Most Weatherford lawyers will tell you that it may be obvious that a person was the insurer’s agent and was acting as a agent — e.g., a person licensed to sell the company’s policy was engaged in selling the policy. In addition, the statutes make clear that anyone engaging in the listed activities on behalf of an insurer will be treated as agent for that insurer.
As the Texas Supreme Court said in the 1994 opinion, Celtic Life Insurance Co. v. Coats, under the predecessor statute agents are defined generally, and the statute lists various acts performed in the ordinary course of providing insurance — such as soliciting insurance; transmitting an application; receiving, collecting or transmitting a premium; and adjusting a loss. Anyone who performs these acts “shall be held to be the agent of the company for which the act is done, or the risk is taken, as far as relates to all liabilities, duties, requirements, and penalties set forth in the statute.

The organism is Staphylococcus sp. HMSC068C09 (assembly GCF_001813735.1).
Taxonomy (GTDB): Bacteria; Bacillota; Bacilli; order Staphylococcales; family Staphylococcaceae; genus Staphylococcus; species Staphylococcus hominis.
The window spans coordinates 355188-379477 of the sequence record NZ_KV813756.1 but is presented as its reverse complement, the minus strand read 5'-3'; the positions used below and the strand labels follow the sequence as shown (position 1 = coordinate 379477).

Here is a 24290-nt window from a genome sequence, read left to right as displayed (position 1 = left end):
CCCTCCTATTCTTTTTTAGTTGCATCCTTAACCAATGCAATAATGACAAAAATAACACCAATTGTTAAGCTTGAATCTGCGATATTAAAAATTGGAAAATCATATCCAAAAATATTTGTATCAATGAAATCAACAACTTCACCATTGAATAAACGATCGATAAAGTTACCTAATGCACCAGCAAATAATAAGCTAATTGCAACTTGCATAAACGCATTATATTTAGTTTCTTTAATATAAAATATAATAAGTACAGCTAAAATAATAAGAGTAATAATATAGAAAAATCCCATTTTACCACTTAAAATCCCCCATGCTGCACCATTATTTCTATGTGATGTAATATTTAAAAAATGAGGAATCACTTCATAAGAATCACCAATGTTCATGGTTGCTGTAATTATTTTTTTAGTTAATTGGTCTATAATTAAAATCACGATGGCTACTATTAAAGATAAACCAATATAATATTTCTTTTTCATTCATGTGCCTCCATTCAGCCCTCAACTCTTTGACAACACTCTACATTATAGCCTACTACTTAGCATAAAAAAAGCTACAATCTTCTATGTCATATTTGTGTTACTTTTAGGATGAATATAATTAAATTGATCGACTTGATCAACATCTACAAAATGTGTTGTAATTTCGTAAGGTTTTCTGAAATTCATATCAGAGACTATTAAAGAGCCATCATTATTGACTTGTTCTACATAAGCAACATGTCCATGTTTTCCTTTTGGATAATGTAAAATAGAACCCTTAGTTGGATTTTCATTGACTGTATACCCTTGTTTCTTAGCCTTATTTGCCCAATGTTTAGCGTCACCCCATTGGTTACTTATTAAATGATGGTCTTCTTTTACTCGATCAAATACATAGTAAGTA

In Celtic Life where the person performed on behalf of the insurer at least some of the listed acts – such as soliciting the policy – he was clearly the insurer’s agent. The insurer was liable for the agent’s misrepresentation in explaining the mental health benefits under the policy.
In the opinion, Royal Globe Insurance Company v. Bar Consultants, Inc., an agent who issued a policy and signed it on behalf of the insurer was the insurer’s agent. The insurer was vicariously liable for the agent’s misrepresentation that the policy coverage property damaged caused by vandalism.
In the 5th Circuit opinion, TIG Insurance Co. v. Sedgwick James, the agreement with the agent did not give authority to modify the policy. The agent was authorized to issue certificates of insurance. The certificates stated they did not modify the underlying policy. The agent did not have actual authority to extend coverage by issuing the certificate to extend coverage beyond the policy.
An agent can be both agent for the insured and for the insurer. The agent may owe a duty to the insurer to collect premiums and deliver the policy for the insurer. thus, proving the agent acted for the insured does not shield the insurer from responsibility, and proving the agent acted for the insurer does not negate all duties to the insured.